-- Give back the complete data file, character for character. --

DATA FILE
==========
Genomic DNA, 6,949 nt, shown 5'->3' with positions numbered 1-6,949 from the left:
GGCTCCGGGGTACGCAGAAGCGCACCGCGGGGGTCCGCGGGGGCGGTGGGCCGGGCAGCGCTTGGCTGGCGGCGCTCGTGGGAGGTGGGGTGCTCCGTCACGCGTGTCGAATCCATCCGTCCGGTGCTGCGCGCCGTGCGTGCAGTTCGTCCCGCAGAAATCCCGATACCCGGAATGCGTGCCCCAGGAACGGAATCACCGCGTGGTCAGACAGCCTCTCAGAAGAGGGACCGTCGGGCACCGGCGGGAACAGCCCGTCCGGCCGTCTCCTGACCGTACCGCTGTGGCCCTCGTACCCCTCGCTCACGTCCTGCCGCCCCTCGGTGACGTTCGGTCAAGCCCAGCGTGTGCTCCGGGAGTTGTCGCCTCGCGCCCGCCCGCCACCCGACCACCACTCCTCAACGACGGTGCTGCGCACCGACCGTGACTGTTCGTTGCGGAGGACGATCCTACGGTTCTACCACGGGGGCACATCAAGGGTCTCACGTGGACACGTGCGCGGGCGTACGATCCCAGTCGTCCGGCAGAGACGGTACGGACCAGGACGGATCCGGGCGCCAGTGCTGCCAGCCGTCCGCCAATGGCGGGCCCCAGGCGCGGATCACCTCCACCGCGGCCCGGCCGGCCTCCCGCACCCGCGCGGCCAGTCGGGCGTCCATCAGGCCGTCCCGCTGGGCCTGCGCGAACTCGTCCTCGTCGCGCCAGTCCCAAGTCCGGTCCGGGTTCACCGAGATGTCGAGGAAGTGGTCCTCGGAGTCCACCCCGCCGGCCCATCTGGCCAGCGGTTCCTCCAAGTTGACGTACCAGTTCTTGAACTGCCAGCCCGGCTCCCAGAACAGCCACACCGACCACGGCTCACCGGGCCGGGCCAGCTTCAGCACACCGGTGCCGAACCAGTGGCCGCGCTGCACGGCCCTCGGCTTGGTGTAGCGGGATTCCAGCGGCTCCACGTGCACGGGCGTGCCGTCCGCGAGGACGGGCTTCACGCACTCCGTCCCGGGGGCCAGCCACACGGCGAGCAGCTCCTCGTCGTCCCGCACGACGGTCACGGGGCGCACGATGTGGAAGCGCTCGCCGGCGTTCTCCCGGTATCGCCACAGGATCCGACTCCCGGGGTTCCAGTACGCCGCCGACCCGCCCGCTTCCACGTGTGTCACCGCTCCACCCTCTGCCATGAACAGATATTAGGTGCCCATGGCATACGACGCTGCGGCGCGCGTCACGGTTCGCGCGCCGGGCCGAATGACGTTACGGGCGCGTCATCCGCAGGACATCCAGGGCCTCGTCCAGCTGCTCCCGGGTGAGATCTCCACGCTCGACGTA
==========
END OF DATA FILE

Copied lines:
Genomic DNA, 6,949 nt, shown 5'->3' with positions numbered 1-6,949 from the left:
GGCTCCGGGGTACGCAGAAGCGCACCGCGGGGGTCCGCGGGGGCGGTGGGCCGGGCAGCGCTTGGCTGGCGGCGCTCGTGGGAGGTGGGGTGCTCCGTCACGCGTGTCGAATCCATCCGTCCGGTGCTGCGCGCCGTGCGTGCAGTTCGTCCCGCAGAAATCCCGATACCCGGAATGCGTGCCCCAGGAACGGAATCACCGCGTGGTCAGACAGCCTCTCAGAAGAGGGACCGTCGGGCACCGGCGGGAACAGCCCGTCCGGCCGTCTCCTGACCGTACCGCTGTGGCCCTCGTACCCCTCGCTCACGTCCTGCCGCCCCTCGGTGACGTTCGGTCAAGCCCAGCGTGTGCTCCGGGAGTTGTCGCCTCGCGCCCGCCCGCCACCCGACCACCACTCCTCAACGACGGTGCTGCGCACCGACCGTGACTGTTCGTTGCGGAGGACGATCCTACGGTTCTACCACGGGGGCACATCAAGGGTCTCACGTGGACACGTGCGCGGGCGTACGATCCCAGTCGTCCGGCAGAGACGGTACGGACCAGGACGGATCCGGGCGCCAGTGCTGCCAGCCGTCCGCCAATGGCGGGCCCCAGGCGCGGATCACCTCCACCGCGGCCCGGCCGGCCTCCCGCACCCGCGCGGCCAGTCGGGCGTCCATCAGGCCGTCCCGCTGGGCCTGCGCGAACTCGTCCTCGTCGCGCCAGTCCCAAGTCCGGTCCGGGTTCACCGAGATGTCGAGGAAGTGGTCCTCGGAGTCCACCCCGCCGGCCCATCTGGCCAGCGGTTCCTCCAAGTTGACGTACCAGTTCTTGAACTGCCAGCCCGGCTCCCAGAACAGCCACACCGACCACGGCTCACCGGGCCGGGCCAGCTTCAGCACACCGGTGCCGAACCAGTGGCCGCGCTGCACGGCCCTCGGCTTGGTGTAGCGGGATTCCAGCGGCTCCACGTGCACGGGCGTGCCGTCCGCGAGGACGGGCTTCACGCACTCCGTCCCGGGGGCCAGCCACACGGCGAGCAGCTCCTCGTCGTCCCGCACGACGGTCACGGGGCGCACGATGTGGAAGCGCTCGCCGGCGTTCTCCCGGTATCGCCACAGGATCCGACTCCCGGGGTTCCAGTACGCCGCCGACCCGCCCGCTTCCACGTGTGTCACCGCTCCACCCTCTGCCATGAACAGATATTAGGTGCCCATGGCATACGACGCTGCGGCGCGCGTCACGGTTCGCGCGCCGGGCCGAATGACGTTACGGGCGCGTCATCCGCAGGACATCCAGGGCCTCGTCCAGCTGCTCCCGGGTGAGATCTCCACGCTCGACGTA